Search engine optimization can be very technical and intimidating. Thousands of so-called “SEO gurus” are going to tell you that it’s impossible for you to ever understand how to correctly optimize a page on your website. That’s why you have to hire them to do everything for you!
Of course that’s what they want you to think.
While some aspects of SEO are pretty complex (and ever-changing), it doesn’t mean that you can’t utilize some simple SEO basics on your website quickly and efficiently. At Black Fin, we want to empower and educate our clients, not only so that they understand what we are doing for them, but also so that they can do small projects by themselves if they have the time and inclination.
The truth is that anyone can optimize a web page in a number of fast, easy, and simple ways. Whether you are adding a blog post, a press release, or a new practice area to your site, following these seven steps can help ensure that Google will like what it sees and index your page accordingly.
- Pick a focus keyword. Remember when your high school English teacher told you to ask yourself, “What is the paper really about?” before you started writing? Your web pages should be no different. Before you write the first word, pick a focus keyword and an interesting, relevant, unique topic. Try to answer a common user concern, share some of your personal knowledge, or offer information that isn’t currently on the web. Make sure that your focus keyword appears in your title, your meta description, and in the body of your article.
- Spend some quality time with your title. Your title is extremely important, both to your potential clients and to the Googlebots that crawl your page. On one hand, you want your title to be short (60 characters or less), to the point, and relevant. On the other hand, you want your title to grab and interest readers and potential clients. Try to find a balance, and make sure you include your focus keyword somewhere in the mix.
- Add an image or video. Images, videos, infographics, and even gifs do the double duty of pleasing Google’s spiders and real human visitors. Every page should have some form of visual media, and each piece of visual media should be appropriately titled and tagged.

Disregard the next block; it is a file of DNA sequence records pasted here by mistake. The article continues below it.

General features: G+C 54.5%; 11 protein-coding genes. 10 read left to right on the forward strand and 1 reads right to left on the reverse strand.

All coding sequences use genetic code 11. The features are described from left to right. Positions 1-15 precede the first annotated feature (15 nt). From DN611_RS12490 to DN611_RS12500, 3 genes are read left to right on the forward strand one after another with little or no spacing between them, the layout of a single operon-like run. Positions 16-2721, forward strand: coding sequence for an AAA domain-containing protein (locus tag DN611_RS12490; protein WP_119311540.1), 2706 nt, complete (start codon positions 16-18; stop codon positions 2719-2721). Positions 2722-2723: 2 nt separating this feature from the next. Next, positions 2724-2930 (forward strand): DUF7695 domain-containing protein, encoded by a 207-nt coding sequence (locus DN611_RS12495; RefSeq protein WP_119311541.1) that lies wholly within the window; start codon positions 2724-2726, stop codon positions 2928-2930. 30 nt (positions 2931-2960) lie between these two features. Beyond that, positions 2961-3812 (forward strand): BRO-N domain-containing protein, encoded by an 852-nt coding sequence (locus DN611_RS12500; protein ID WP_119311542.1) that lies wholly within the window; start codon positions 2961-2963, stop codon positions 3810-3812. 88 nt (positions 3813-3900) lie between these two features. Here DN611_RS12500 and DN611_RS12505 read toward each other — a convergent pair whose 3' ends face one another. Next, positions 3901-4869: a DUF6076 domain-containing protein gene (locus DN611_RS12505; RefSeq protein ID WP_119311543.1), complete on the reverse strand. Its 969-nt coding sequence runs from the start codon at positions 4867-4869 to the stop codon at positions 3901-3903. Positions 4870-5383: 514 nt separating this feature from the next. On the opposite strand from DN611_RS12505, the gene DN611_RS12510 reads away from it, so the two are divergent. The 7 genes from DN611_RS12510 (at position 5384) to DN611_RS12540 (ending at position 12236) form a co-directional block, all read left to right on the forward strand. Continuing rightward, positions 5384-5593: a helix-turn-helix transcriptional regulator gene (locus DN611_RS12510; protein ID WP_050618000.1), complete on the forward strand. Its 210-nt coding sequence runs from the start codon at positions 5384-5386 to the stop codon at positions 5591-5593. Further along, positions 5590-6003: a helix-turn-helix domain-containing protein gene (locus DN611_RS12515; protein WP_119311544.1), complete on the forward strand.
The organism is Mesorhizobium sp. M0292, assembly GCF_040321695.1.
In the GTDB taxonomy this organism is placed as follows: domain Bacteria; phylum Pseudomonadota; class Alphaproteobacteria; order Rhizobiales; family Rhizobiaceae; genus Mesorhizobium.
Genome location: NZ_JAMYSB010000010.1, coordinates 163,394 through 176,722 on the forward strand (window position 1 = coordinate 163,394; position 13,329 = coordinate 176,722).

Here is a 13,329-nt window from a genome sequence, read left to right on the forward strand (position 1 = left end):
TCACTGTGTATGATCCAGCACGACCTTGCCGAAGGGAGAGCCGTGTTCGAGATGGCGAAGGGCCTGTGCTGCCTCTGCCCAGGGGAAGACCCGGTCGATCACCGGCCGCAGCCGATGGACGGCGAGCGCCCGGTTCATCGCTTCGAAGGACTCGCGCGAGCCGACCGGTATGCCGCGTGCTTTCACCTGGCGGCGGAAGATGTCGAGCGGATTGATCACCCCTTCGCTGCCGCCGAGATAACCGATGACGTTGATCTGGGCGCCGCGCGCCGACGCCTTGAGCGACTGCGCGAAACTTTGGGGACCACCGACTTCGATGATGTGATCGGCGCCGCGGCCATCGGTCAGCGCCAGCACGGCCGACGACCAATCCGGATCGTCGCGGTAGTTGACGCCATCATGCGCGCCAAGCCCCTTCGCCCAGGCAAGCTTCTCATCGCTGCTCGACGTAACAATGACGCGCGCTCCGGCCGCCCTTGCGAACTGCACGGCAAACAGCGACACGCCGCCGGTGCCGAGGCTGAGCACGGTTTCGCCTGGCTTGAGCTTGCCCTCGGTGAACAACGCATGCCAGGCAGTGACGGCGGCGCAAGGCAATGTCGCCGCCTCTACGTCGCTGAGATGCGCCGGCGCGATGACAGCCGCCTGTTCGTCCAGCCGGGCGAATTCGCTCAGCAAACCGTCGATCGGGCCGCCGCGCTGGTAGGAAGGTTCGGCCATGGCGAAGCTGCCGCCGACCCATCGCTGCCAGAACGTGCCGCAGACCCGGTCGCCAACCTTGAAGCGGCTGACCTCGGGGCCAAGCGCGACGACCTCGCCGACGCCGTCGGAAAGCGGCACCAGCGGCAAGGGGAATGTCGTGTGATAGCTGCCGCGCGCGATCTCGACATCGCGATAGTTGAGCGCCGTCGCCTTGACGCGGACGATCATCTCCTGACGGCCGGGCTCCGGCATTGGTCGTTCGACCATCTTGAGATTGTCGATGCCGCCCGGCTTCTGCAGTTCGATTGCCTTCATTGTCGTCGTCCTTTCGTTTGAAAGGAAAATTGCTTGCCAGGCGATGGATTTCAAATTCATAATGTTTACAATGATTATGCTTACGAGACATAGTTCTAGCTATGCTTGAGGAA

- Link sensibly. Both internal links and external links can help boost the usefulness and optimization of your page. When linking to outside websites, choose relevant sites with lots of authority as well as sites with current, accurate information. When linking to your own site, choose pages that are related, helpful, and high quality. Whenever and wherever you link, choose specific, keyword-rich anchor text.
- Check your loading speed. Users get impatient in mere seconds if a site doesn’t load fast enough. Google hates slow-loading pages, too. How can you decrease your load time? Consider simplifying your website design, enabling compression, cleaning up your code, checking your hosting service, and using services such as Google PageSpeed.
- Get social. Your content isn’t truly optimized unless it is easy to share. Make sure that you have social buttons (links to at least Facebook and Twitter) on each page and that you have written content that is likely to be shared by others. Not only does posting share-worthy and easy-to-share content increase your traffic, it also increases your inbound links.
- Write high-quality content. The single best thing you can do to get in Google’s good favor is to write really, really great content. Longer pages and posts (more than 600 words) fare better than shorter posts. Pages with good grammar and spelling excel, as do pages that contain truly unique content. Relevant pages – pages that relate to other subject matter on your website – are heavily rewarded, too.
Even if you don’t wish to regularly optimize your own website pages, knowing how to quickly optimize a page is a great skill, especially if you wish to routinely blog on your site. Taking the time to add even a few of the above features to a page will make a big difference, both to your readers and to the Googlebots.